The London Syndrome, or how I fell in love with a city I used to dislike

After the inviting suburbs, the city was just tall buildings of glass and steel.Oh, here’s another Starbucks. We stepped out of the bus somewhere near Baker Street on a small lane shaded by thick trees and something about the city didn’t feel new to me. It felt… Ordinary. Boring, maybe. The houses nearby were dull and nonchalant about this allegedly wondrous place they stood in. This city had been built up to me as a mystery, a mythical destination, a bright beam of light like the ancient Alexandria. They promised I would love it.
I was in London for the first time, and I left it at the end of the day perplexed and slightly irritated that I hadn’t found the meaning of life in the busy streets around Piccadilly Circus.
In 2009 I spent three weeks on a language course in Oxford, and the course included two day trips to London. Like I said, my expectations had been built up by all of the people who’d told me they’d been to London or that they’d simply love to go, and by all that Union Jack memorabilia that still, somehow, is not just a passing fad. Both of those day trips were heavily focused on sightseeing. Now, I do like sightseeing. I love seeing the landmarks that have previously only been familiar to me through pictures in elementary school text books and other people’s holiday photos because they give me that certain reassurance that I actually am in this place, it’s real. And I can’t deny it, 15-year-old me had a blast posing with Oscar Wilde and Steven Spielberg at Madam Tussaud’s (and probably would still, six years later. Have they added Ryan Gosling yet?) I had two fun days with some newly-made friends and I thoroughly enjoyed myself, but afterwards I got back on the bus and drove away rather unimpressed. Oxford had lured me right in with colourful buildings and colleges with spikes on top. London, compared to that, was ordinary.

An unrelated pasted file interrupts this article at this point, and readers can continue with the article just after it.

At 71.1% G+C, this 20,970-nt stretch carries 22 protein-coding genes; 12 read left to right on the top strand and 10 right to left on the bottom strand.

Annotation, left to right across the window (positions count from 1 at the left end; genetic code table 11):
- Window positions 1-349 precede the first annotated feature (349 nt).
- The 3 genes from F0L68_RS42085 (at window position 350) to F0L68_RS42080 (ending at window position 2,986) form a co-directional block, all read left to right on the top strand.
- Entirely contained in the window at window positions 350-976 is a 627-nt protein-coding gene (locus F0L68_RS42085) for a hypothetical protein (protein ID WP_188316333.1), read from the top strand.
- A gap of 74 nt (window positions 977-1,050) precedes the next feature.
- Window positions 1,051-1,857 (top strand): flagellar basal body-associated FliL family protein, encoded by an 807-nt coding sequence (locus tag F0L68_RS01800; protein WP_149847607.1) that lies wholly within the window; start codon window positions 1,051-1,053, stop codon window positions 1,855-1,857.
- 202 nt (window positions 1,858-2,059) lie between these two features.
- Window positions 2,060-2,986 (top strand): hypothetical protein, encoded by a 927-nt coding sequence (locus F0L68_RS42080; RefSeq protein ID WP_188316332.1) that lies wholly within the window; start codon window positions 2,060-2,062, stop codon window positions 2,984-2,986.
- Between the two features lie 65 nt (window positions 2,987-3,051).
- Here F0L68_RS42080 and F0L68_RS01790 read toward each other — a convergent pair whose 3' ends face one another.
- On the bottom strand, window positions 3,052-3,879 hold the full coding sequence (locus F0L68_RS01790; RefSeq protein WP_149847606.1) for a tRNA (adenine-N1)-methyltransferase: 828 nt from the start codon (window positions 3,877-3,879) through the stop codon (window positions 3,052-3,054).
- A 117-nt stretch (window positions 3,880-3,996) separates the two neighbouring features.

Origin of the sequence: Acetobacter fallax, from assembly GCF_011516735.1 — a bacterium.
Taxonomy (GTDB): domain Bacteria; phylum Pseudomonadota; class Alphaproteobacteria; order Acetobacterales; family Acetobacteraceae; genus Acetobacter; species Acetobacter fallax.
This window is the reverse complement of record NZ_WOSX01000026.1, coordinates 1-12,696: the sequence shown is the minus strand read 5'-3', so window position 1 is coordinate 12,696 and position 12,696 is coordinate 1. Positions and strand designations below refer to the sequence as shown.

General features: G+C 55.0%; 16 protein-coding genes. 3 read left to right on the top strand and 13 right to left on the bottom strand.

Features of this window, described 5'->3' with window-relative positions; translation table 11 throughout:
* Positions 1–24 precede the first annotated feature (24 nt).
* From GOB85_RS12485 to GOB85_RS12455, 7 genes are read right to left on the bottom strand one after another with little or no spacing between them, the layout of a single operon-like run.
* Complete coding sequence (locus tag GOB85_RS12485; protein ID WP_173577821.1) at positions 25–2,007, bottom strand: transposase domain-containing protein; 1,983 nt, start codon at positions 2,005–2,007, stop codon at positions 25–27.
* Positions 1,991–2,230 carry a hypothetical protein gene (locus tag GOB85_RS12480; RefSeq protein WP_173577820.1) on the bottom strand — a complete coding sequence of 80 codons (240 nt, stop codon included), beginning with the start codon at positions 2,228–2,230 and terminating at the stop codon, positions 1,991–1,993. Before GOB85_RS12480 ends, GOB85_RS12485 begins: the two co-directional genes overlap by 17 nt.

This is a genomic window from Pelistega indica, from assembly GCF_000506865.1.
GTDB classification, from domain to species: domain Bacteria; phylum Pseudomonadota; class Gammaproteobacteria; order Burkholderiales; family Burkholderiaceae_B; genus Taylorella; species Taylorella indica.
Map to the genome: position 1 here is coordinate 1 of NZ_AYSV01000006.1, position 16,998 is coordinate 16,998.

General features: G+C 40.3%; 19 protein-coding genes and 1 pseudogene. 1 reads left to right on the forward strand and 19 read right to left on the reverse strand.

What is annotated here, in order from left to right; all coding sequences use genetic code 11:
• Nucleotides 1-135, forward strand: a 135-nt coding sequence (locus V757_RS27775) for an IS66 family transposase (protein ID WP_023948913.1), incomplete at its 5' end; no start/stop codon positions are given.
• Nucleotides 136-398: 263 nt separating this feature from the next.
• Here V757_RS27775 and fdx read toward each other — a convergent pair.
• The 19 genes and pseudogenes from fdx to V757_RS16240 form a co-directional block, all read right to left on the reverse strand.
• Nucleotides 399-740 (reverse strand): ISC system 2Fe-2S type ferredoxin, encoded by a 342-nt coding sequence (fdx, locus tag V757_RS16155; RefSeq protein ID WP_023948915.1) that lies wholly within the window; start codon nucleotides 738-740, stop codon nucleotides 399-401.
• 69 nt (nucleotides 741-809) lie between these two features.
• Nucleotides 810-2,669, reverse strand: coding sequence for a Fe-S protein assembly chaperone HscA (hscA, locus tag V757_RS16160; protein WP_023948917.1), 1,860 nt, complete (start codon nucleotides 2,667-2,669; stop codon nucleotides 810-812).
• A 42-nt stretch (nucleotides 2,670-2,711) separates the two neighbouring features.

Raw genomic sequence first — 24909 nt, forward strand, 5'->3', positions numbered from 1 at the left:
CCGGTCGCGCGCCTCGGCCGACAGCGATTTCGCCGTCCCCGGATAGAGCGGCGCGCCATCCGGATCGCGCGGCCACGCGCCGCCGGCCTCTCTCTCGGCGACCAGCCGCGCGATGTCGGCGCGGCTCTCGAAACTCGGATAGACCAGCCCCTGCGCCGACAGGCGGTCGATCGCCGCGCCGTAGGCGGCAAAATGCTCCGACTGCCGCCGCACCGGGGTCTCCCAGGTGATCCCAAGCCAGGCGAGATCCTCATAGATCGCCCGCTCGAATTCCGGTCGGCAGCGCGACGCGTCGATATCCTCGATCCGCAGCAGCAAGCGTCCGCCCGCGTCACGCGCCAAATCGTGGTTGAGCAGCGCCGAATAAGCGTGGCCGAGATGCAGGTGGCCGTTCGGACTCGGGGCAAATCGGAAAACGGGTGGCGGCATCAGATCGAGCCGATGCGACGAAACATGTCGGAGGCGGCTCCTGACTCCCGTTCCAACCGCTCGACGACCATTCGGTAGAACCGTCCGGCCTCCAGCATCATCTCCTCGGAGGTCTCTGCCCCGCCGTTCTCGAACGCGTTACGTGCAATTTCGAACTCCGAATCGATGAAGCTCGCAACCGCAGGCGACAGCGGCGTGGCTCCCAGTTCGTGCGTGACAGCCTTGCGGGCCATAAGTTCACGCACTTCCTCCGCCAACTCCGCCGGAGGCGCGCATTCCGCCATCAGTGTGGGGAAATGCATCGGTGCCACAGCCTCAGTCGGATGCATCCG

I returned to London four years later on a trip a friend and I had booked on a whim, and as I happily testified my love for Primark by buying all of their clothes, and enjoying nice, touristy walks along the Thames, I searched for anything that could turn me around for this city. I am not one to say never say never – I was almost desperate to give London a second chance, especially knowing how much everyone else seemed to adore it, and I was convinced I had just spent too little time there on the first go. After a day or two I realised, though, that my relationship with London wasn’t any better. I looked at the masses of tourists taking selfies in front of Big Ben (which I did, too, naturally), looked at the rush at the shops in Oxford Street, glanced around trying to find the good old English charm in the buildings around me but couldn’t. I thought London was lacking personality but had too much in greyness, hastiness and human coldness. (It didn’t help that our hostel was terrible.) I left London with an ‘oh well’ kiss good-bye, and thought I was through with it, and would only step foot in the city again in order to reach other places in the UK.

Little Venice
near Romford
near Little Venice

On my travels I met heaps of Londoners, and most of the time gave them the cheeky ‘oh, I hate London!’ introduction. Some of them agreed with me; most, I think, did not. It didn’t bother me too much to come up that strongly – I am prone to use exaggeration as a form of narrative, if I can, so I’m not too scared of the word ‘hate’ and I was throwing it around quite nonchalantly. The truth is, I guess, that I didn’t really harbour such hostility towards London. The city had just left me so thoroughly unimpressed and a little cold inside that I didn’t think itr deserved much of my sympathy.

In the August of 2014 I met Ben in a hostel in Tallinn. I had to bite my tongue when he introduced himself as Ben from London so that I wouldn’t blurt out something awkward about Big Ben, which I was sure he had already heard a thousand times before. As the story goes, a week later I had booked up a flight to travel to see him in his natural habitat in late September. He was amused by my distrust towards London and promised to make me love the city. I remember laughing. ‘No, never.’ Little did I know that when you fall for an English boy, you get England with him.

near the Houses of Parliament